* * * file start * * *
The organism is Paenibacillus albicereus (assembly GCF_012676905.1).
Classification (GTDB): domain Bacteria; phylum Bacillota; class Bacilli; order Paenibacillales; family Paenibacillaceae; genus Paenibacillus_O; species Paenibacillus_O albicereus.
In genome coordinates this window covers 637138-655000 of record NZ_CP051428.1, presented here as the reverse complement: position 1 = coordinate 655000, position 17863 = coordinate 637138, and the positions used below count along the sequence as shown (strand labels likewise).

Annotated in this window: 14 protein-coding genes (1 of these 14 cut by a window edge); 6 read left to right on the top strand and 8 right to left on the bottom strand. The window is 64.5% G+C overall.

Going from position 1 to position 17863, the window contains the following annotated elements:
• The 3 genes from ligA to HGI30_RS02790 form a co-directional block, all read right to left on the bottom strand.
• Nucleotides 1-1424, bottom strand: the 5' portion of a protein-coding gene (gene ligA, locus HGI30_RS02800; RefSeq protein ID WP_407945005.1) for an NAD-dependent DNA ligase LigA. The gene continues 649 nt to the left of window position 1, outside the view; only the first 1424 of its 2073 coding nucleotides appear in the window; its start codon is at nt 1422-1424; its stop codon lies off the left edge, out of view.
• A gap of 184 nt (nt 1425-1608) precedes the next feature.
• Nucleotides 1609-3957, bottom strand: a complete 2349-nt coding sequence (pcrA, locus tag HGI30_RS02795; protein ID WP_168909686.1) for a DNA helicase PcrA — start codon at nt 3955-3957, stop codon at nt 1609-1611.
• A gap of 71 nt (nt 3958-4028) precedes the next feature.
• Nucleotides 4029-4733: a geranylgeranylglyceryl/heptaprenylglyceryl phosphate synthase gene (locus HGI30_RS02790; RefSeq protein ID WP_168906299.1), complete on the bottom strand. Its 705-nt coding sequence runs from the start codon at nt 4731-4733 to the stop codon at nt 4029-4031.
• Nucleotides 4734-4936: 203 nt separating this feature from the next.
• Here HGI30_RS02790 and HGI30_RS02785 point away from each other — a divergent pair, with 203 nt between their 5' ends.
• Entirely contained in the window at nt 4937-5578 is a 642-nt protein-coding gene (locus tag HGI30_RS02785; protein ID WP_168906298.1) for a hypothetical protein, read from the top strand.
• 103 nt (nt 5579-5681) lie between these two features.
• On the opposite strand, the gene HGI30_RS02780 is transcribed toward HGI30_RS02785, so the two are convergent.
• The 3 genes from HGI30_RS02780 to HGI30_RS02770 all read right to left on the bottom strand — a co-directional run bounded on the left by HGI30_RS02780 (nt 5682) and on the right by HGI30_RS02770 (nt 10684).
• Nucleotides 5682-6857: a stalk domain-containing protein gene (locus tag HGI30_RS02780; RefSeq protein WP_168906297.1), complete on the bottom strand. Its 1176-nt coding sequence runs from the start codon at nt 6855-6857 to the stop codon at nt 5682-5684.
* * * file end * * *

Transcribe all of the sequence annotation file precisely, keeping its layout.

The organism is Paenibacillus albicereus (assembly GCF_012676905.1).
Classification (GTDB): domain Bacteria; phylum Bacillota; class Bacilli; order Paenibacillales; family Paenibacillaceae; genus Paenibacillus_O; species Paenibacillus_O albicereus.
In genome coordinates this window covers 637138-655000 of record NZ_CP051428.1, presented here as the reverse complement: position 1 = coordinate 655000, position 17863 = coordinate 637138, and the positions used below count along the sequence as shown (strand labels likewise).

Annotated in this window: 14 protein-coding genes (1 of these 14 cut by a window edge); 6 read left to right on the top strand and 8 right to left on the bottom strand. The window is 64.5% G+C overall.

Going from position 1 to position 17863, the window contains the following annotated elements:
• The 3 genes from ligA to HGI30_RS02790 form a co-directional block, all read right to left on the bottom strand.
• Nucleotides 1-1424, bottom strand: the 5' portion of a protein-coding gene (gene ligA, locus HGI30_RS02800; RefSeq protein ID WP_407945005.1) for an NAD-dependent DNA ligase LigA. The gene continues 649 nt to the left of window position 1, outside the view; only the first 1424 of its 2073 coding nucleotides appear in the window; its start codon is at nt 1422-1424; its stop codon lies off the left edge, out of view.
• A gap of 184 nt (nt 1425-1608) precedes the next feature.
• Nucleotides 1609-3957, bottom strand: a complete 2349-nt coding sequence (pcrA, locus tag HGI30_RS02795; protein ID WP_168909686.1) for a DNA helicase PcrA — start codon at nt 3955-3957, stop codon at nt 1609-1611.
• A gap of 71 nt (nt 3958-4028) precedes the next feature.
• Nucleotides 4029-4733: a geranylgeranylglyceryl/heptaprenylglyceryl phosphate synthase gene (locus HGI30_RS02790; RefSeq protein ID WP_168906299.1), complete on the bottom strand. Its 705-nt coding sequence runs from the start codon at nt 4731-4733 to the stop codon at nt 4029-4031.
• Nucleotides 4734-4936: 203 nt separating this feature from the next.
• Here HGI30_RS02790 and HGI30_RS02785 point away from each other — a divergent pair, with 203 nt between their 5' ends.
• Entirely contained in the window at nt 4937-5578 is a 642-nt protein-coding gene (locus tag HGI30_RS02785; protein ID WP_168906298.1) for a hypothetical protein, read from the top strand.
• 103 nt (nt 5579-5681) lie between these two features.
• On the opposite strand, the gene HGI30_RS02780 is transcribed toward HGI30_RS02785, so the two are convergent.
• The 3 genes from HGI30_RS02780 to HGI30_RS02770 all read right to left on the bottom strand — a co-directional run bounded on the left by HGI30_RS02780 (nt 5682) and on the right by HGI30_RS02770 (nt 10684).
• Nucleotides 5682-6857: a stalk domain-containing protein gene (locus tag HGI30_RS02780; RefSeq protein WP_168906297.1), complete on the bottom strand. Its 1176-nt coding sequence runs from the start codon at nt 6855-6857 to the stop codon at nt 5682-5684.